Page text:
Buying a house - The Best from Greece

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Posted on: 28/Mar/2011

 FOREIGN investment is now more than ever before welcomed by the Greek government and by locals, especially those who are looking to sell property in remote rural communities abandoned over the years by city-bound Greeks.

There are even a number of small villages where foreigners already outnumber the natives. The village of Kotronas in Mani in the southern Peloponnese has been taken over by Germans. The same is true of many Cretan villages. Corfu has one of the biggest expatriate communities, mainly Britons.

While anyone can buy property in Greece, there is one exception as regards some 28 designated border areas (East Aegean, Dodecanese Islands, regions of northern Greece, Crete and Rhodes).

Non-European Union citizens cannot purchase land in these areas without a special permission from the government. This is not easy to obtain.

It is something however the government is now looking to change. One plan currently being discussed by the ministries of defence and citizen protection is to reduce the designated border areas by more than half.

Tips for foreign buyers
Buyers must have a Greek tax roll number (AFM). This is issued by the local tax office. They must present their passport or another valid document of identification in order to apply for it. It’s free and issued on the spot. Greeks and foreigners who permanently reside abroad can also apply for an AFM. They must submit the application to a special tax office located at 4 Metsovou St, Exarchia, tel 210-820-4626
When paying with cash, buyers must file “origin of wealth” (pothen esches) documents. Anyone who buys property and does not already file income taxes in Greece must do so in the following year in order to declare the amount spent in purchasing the property, on taxes and other pertinent fees. Thanks to new legislation aimed at giving a much-needed boost to the country’s real estate market, no first-time buyer will need to file pothen esches documents between now and January 2013 for a home or apartment that does not exceed 200,000 euros or 120m2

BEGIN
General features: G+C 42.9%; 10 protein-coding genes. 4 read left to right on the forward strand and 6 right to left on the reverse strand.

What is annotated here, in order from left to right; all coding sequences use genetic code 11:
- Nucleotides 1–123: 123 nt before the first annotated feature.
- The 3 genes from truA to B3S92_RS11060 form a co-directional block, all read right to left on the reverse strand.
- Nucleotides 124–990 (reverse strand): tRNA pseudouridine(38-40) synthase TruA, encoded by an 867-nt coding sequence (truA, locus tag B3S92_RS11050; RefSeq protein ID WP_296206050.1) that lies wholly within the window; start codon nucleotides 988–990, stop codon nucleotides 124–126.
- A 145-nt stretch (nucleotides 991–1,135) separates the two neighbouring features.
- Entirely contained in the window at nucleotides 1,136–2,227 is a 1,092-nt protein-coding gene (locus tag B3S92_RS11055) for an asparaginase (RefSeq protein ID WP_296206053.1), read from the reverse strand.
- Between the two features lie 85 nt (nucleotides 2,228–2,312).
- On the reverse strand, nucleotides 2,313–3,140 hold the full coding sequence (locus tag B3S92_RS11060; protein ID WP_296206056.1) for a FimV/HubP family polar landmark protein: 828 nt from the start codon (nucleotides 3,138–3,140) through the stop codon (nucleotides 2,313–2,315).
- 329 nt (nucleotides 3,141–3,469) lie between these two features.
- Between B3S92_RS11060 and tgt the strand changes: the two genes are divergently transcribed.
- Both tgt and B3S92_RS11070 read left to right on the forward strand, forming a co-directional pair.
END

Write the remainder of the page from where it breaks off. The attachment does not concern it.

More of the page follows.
Transfer tax: The buyer pays the transfer tax. It must be paid before the purchase. This tax is on a sliding scale. Note: There is also a tax on this tax
Property tax: Depending on the value of the property, buyers may also be subject to paying an annual tax
Notary publics: A formal deed is required by law in order to purchase property. The notary public fee is by custom borne by the buyer. It’s up to 1.6 percent of the purchase value
A lawyer should always conduct a proper and thorough title check. The lawyer representing the purchaser carries out this search with the land registry. The sale can be completed if the lawyer finds that the property has a clean title. The lawyer’s fee can be up to 1.5 percent of the purchase price
GERMANS, Britons and Americans have gobbled up summer homes at Greek holiday destinations. They account for an estimated 20 percent of real estate transactions in the country.

Most of these foreigners are tourists who have visited Greece, the Cycladic Islands and the Peloponnese in particular, and have invested in cottages. A large number of others, mainly pensioners, have settled permanently.

According to the National Land Registry, over 2,500 foreigners own property (1,294 hectares) in the coastal Peloponnese prefecture of Lakonia. There are also some 1,750 estates in nearby Messenia that are owned by foreigners.

Furthermore, over 2,000 own some 505 hectares of land in Hania, Crete, and twice as many have snatched up property on the island of Chios. The National Land Registry figures also show that some 700 estates (210 ha) are owned by foreigners on the Dodecanese islands of Patmos and Simi, nearly 100 estates (22 ha) on the Cycladic islands of Milos and Kimolos and over 450 estates (85 ha) on the Ionian Islands of Corfu, Kefalonia, Zakynthos and Lefkada.


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